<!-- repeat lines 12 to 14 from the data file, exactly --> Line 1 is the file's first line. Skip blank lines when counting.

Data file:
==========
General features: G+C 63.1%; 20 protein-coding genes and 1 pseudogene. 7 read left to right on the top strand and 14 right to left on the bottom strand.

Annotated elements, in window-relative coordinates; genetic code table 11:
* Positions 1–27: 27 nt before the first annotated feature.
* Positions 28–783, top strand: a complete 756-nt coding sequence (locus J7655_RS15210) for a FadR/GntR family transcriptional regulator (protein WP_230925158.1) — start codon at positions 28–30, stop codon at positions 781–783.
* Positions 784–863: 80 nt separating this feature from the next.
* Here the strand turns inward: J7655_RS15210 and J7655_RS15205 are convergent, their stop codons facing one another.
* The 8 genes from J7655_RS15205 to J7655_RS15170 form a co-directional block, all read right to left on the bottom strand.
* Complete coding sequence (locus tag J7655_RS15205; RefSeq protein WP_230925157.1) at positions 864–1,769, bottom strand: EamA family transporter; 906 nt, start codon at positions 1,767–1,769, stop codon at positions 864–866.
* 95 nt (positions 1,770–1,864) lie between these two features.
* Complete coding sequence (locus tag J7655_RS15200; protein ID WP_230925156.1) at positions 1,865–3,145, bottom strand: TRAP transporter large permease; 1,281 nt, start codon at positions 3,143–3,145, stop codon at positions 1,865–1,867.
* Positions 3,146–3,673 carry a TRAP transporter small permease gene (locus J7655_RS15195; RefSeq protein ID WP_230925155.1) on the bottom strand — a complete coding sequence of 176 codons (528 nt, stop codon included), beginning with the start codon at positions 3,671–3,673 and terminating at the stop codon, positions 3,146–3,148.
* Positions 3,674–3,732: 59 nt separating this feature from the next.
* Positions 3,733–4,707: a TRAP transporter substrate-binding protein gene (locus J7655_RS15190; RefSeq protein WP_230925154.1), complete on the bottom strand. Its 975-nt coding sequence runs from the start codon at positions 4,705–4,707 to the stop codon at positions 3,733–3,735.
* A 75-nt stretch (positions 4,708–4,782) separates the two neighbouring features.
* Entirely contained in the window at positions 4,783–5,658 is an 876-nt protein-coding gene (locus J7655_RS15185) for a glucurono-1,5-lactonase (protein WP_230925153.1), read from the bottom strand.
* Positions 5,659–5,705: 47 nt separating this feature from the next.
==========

* Positions 3,674–3,732: 59 nt separating this feature from the next.
* Positions 3,733–4,707: a TRAP transporter substrate-binding protein gene (locus J7655_RS15190; RefSeq protein WP_230925154.1), complete on the bottom strand. Its 975-nt coding sequence runs from the start codon at positions 4,705–4,707 to the stop codon at positions 3,733–3,735.
* A 75-nt stretch (positions 4,708–4,782) separates the two neighbouring features.